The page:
A friend who was laid off at the same time called today. First he asked how I was holding up, then said he'd had a thought. I thought his thought would relate to job hunting, or Ramen noodle recipes, or recycling old lunches or how we could sneak into corporate break rooms and raid them for food for our children, but he said he thought I should get a doctor's note to shop as therapy. Brilliant.
I couldn't agree more. What kind of doctor is going to give me the note? Shrink? Physician? Chiropractor? They would probably agree that regardless of some random commitment I made to the blogosphere, that job loss constitutes a reason for SOME type of retail therapy. In the past I would have used any excuse to shop. Bummed- I need a new t-shirt. Call from the cops at midnight to pick up my teenage son- gosh a new pair of jeans sounds just like the "ticket". Stubbed toe- shoes. Broken nail- handbag! And on, and on, and on.
But as much as I'd like to get behind the concept, I'm pretty stubborn and since it has been 59!! days since I've shopped, I'm not about to break down like a weakling and have to start over because of something as minor as LOSING MY JOB.
I'm kidding there, because it really is quiet jolting. This is only the second time in my life I've been terminated, unfortunately they both happened within two years of each other. It stinks a foul stench. Am I losing my edge, picking the wrong companies, short sighted, blind? Ah, rhetorical questions with no answer. I hate those.
It continues to be so weird to be unemployed. I'm as hard working as they come and all this free time is aggravating. The sun is shining and my basement is a wreck, having been destroyed by too much time on my hands.
Note: The sun has gone down, the basement is worse, but I painted a wall and the beautiful blue cornflower color is making me happy.
I'm feeling a bit better today, that's what happens when life sucks, eventually the sun comes out and things look up. At least for people like me. It will take maybe days or weeks, but things will sort themselves out, they always do.
So last night, instead of thinking about unemployment I started musing more on our Vegas trip and I remembered a thought I had at the Charleston Street mall. I kept wondering if the fact that I was sick was part of my UN-enthusiasm for shopping or if I'd really lost my edge for shopping gluttony. There were sales everywhere, and as I said last week in my post, people were nuts. But is it a good deal if you don't need it? Is crazy shopping an epidemic, like the swine flu?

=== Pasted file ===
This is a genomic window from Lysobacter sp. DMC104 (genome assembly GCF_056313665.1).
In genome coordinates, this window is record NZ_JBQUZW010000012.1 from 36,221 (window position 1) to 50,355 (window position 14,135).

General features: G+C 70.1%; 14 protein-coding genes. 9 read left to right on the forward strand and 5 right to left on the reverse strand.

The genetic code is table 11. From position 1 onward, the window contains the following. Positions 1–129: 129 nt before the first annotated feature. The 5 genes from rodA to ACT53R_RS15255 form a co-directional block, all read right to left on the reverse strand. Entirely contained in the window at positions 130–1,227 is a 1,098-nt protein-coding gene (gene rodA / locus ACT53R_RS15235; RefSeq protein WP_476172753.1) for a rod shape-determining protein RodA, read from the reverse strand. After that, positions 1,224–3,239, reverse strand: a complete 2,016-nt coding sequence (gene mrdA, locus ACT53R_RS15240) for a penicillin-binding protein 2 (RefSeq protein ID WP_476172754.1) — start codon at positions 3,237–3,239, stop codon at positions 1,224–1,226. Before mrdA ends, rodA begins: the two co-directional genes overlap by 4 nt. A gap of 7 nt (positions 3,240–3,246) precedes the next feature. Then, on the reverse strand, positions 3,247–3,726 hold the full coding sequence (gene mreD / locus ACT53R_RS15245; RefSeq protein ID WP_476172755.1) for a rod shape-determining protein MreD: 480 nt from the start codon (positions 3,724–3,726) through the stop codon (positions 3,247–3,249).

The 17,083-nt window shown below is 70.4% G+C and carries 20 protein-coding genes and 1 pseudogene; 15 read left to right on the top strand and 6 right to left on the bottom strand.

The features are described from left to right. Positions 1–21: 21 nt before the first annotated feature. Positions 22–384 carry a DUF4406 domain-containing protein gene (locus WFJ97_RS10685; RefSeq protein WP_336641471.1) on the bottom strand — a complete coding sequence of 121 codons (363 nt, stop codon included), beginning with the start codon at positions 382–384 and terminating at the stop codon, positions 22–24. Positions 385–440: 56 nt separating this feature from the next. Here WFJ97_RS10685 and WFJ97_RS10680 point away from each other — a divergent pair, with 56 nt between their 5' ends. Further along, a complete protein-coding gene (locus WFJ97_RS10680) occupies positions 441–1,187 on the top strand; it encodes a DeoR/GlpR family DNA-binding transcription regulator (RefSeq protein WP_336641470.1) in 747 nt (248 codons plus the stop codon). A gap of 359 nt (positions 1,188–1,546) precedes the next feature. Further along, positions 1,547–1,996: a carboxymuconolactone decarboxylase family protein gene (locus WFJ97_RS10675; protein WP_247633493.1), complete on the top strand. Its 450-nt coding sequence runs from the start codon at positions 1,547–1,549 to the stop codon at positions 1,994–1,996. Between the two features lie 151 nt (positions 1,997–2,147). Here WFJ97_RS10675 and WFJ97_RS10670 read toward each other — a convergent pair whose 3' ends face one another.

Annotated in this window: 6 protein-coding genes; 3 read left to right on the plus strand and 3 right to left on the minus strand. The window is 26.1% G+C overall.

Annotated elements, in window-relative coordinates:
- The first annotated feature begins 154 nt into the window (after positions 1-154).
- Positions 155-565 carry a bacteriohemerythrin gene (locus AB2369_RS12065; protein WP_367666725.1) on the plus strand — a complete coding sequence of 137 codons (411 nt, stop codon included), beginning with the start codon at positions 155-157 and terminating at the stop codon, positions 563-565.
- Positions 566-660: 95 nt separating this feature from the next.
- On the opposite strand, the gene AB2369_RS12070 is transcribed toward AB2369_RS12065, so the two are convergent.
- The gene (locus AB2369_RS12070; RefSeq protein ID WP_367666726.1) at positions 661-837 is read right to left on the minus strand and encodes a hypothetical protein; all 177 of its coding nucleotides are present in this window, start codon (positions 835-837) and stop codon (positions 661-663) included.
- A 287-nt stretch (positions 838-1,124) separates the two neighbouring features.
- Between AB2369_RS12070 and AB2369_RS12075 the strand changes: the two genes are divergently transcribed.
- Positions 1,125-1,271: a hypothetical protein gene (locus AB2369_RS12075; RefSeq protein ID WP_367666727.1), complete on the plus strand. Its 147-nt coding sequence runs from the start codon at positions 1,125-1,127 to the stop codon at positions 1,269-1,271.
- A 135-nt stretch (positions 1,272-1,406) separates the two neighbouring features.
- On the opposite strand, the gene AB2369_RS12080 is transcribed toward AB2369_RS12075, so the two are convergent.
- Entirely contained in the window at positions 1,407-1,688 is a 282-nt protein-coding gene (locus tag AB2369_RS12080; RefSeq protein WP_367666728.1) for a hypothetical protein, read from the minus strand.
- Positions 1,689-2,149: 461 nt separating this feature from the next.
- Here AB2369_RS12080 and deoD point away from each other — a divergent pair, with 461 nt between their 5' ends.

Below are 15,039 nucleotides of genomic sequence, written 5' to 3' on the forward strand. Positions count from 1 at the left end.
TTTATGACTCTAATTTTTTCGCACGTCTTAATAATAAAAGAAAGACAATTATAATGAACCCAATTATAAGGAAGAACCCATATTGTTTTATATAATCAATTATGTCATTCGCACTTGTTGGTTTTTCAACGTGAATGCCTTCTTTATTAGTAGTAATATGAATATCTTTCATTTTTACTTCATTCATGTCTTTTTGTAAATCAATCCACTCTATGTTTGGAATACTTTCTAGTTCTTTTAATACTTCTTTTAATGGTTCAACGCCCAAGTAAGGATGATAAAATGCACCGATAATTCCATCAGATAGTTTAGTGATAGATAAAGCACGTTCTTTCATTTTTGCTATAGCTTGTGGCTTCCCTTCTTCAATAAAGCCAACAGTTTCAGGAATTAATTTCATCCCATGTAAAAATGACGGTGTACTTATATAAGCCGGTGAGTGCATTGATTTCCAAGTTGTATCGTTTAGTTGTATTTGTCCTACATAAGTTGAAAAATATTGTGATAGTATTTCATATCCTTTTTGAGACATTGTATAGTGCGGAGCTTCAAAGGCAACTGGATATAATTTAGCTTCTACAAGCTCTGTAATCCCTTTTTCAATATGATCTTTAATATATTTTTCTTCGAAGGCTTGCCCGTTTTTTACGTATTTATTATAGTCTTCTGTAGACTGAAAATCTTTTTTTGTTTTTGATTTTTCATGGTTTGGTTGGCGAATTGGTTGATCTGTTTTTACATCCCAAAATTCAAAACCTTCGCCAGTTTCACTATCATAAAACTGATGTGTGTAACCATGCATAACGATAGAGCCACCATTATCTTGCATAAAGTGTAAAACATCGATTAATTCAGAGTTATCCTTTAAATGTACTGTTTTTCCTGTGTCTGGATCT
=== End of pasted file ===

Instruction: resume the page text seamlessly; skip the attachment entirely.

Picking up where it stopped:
I swear I felt a herd mentality in that outdoor mall. Kind of like when you eat too fast and swallow things whole, but these people were swallowing shopping whole.
DON'T BE LEFT OUT LIKE AN IDIOT, GET ON BOARD AND SHOP, SHOP, SHOP.
Shouldn't there be more thoughtful consideration to life, instead of rushing though it like herded cattle?
At 4:00pm yesterday I was laid off from my job. Jolting. I don't have words to describe how that felt although I should know. In 2007:
I got divorced.
My dad died.
I got laid off.
It was a rough year. So really this one thing doesn't quite compare. Plus I could see the writing on the wall and had already gone out and started networking.
But, as I pulled out of the parking garage and down the street, I started crying, which is so uncharacteristic. In the normal course of things, I'm fairly stoic and despise weak and floppy women. That's my best word for them, floppy. Because life is hard and nasty and rough. And part of being in it is bucking up and just getting through. But I cried, and I hated myself for it. Mostly it was the loss of something that had started out so promising. Something similar to what I felt at the end of both (sigh) of my marriages. You push and pull and give and try and yet, it isn't enough. You fail. In that failure we often find the future and some hope, but on that 30 minute ride home I cried my eyes out and wept in sadness for the loss. I considered coming home and getting raging drunk, passing out and taking a break. But life goes on and I had a dance recital to attend, so I fixed my make-up and put on a happy face.